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Scotts Level Branch Restoration

Location: Baltimore County, Maryland Client: Baltimore County

JMT provided precise restoration designs for two impaired stream reaches in Maryland.

JMT designed two stream restoration projects totaling approximately 9,400 feet of Scotts Level Branch and its tributaries and outfalls. Our team restored more than 20 acres of floodplain wetlands, effectively meeting Baltimore County’s goal for the total maximum daily load (TMDL) for sediment and nutrient loading reduction. These projects are some of the first stream restorations in Maryland with climate resiliency as a primary goal.

Our team first completed a design for a segment near Marriottsville Road, restoring 1,500 feet of stream and multiple stormwater outfalls between dense residential developments. For this project, we used a hybrid floodplain restoration and natural channel design approach to restore a floodplain that was heavily impacted by development, urban fill, and historic unsustainable land uses, such as deforestation and dam building. JMT proposed a combined stream and wetland system to provide aquatic habitat, process nutrients, and sequester carbon and sediment. The team provided all aspects of stream restoration design services, including natural resource studies, permitting, and modeling, which culminated in contract documents.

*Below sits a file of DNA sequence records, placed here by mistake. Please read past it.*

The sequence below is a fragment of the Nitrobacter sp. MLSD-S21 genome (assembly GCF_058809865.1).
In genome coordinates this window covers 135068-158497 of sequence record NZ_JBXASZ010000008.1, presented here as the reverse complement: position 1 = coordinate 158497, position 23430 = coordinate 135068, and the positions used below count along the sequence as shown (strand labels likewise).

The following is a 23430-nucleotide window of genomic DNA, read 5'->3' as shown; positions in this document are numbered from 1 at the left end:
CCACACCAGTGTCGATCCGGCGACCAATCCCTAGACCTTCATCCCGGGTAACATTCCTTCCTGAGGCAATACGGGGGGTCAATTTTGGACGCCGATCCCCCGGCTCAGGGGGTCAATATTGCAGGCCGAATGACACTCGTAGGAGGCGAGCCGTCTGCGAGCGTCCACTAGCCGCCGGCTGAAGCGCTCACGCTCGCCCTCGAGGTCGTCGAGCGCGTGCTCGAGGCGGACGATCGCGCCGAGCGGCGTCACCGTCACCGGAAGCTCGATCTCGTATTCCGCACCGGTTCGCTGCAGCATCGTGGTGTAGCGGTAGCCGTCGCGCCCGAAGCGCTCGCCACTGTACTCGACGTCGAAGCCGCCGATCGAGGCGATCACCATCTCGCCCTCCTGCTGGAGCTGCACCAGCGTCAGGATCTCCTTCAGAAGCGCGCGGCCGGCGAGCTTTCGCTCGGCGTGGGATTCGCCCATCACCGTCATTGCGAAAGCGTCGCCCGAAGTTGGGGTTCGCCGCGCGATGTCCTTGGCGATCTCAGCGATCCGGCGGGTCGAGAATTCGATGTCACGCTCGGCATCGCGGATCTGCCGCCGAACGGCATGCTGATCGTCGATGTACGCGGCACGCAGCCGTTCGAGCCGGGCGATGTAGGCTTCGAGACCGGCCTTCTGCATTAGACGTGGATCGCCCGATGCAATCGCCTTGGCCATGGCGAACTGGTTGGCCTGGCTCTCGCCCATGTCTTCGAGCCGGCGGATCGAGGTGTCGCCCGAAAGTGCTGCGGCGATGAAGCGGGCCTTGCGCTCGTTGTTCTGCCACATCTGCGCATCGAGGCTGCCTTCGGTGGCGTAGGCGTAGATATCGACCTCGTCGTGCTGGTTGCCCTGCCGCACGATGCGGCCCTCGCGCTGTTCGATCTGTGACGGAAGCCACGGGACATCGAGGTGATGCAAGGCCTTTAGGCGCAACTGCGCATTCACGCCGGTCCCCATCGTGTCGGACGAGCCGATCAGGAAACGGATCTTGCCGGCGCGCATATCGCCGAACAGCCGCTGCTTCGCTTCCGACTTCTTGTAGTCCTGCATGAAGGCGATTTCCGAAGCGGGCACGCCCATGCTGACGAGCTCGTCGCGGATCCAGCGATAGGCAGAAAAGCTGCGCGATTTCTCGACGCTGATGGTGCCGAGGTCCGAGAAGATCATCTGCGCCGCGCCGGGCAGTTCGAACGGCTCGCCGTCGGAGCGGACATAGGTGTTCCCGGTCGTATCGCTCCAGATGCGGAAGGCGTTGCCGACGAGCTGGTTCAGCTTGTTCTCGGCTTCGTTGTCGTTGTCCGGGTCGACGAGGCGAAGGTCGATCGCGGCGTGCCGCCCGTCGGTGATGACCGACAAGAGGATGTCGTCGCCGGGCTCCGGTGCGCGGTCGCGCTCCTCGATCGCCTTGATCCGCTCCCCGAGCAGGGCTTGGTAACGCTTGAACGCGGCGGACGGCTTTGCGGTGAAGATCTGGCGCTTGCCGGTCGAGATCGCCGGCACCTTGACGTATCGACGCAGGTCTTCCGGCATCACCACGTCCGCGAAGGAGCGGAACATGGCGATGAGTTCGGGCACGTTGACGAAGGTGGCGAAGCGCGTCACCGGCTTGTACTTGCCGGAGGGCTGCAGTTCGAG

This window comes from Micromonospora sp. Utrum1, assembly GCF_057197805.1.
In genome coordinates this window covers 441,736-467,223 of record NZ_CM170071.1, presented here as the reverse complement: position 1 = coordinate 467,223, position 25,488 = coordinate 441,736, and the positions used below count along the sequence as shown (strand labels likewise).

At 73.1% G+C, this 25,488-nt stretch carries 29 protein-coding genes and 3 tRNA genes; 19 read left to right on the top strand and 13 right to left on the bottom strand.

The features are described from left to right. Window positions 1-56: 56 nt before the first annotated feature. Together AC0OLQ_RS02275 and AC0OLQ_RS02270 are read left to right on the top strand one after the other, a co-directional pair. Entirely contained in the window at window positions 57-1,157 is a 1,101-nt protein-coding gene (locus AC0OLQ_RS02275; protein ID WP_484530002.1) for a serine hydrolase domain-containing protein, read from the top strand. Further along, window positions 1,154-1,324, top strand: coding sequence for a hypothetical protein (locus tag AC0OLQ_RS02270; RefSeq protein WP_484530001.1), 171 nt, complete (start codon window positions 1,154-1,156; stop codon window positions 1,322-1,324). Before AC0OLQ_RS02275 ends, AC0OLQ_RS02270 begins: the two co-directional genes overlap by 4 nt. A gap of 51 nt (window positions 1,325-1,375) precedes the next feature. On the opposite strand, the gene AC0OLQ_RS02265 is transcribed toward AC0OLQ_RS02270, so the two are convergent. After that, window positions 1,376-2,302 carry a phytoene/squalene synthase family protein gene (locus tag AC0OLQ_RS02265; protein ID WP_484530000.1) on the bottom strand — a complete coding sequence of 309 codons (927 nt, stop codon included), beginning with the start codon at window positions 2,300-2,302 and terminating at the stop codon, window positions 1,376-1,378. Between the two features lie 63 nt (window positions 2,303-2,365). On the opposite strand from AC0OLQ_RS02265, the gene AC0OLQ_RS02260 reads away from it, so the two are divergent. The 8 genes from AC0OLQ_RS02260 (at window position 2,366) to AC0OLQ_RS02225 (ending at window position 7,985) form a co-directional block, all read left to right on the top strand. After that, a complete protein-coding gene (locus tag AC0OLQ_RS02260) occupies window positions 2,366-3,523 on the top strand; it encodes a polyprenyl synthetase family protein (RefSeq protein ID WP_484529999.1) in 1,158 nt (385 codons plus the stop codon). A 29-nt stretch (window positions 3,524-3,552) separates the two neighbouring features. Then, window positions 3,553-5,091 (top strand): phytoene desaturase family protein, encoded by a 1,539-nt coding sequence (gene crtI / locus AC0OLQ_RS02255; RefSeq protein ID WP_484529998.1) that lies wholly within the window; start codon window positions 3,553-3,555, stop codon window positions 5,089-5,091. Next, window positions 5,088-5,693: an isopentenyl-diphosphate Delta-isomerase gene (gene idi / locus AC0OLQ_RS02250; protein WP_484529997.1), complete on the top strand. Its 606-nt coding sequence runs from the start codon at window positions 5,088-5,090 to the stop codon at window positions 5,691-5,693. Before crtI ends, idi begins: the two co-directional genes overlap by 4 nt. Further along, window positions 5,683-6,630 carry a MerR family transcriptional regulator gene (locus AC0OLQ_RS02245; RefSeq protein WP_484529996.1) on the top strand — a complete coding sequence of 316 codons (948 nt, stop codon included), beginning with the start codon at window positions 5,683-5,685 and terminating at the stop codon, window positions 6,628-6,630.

Scotts Level Park was the second – and largest – restoration segment in the project, with a footprint of approximately 60 acres and an estimated stream length of 7,900 feet. This stream reach was challenging in that it had multiple utilities, sections of concrete channel, and various constraints that required a feasibility model of ecosystem restoration design. JMT provided a complete analysis so the County could consider multiple design alternatives. The team provided a conceptual design for the entire reach, moving the first phase of the project to full design.

In addition to the final design scope, JMT provided a TUFLOW 2-D model for hydraulic analysis validation, which modeled shear stress at specific locations and weighed precise design scenarios at various constraints. This process decreased the need for hard armoring and reduced construction costs. The team included a climatic resiliency analysis of each design option, allowing our client to select alternative techniques that work with a changing climate. We selected plant species based on ecological indicators, such as anticipated shifts in species composition due to changes in temperature and precipitation, while our hydraulics design accounted for anticipated changes in flood frequency.  

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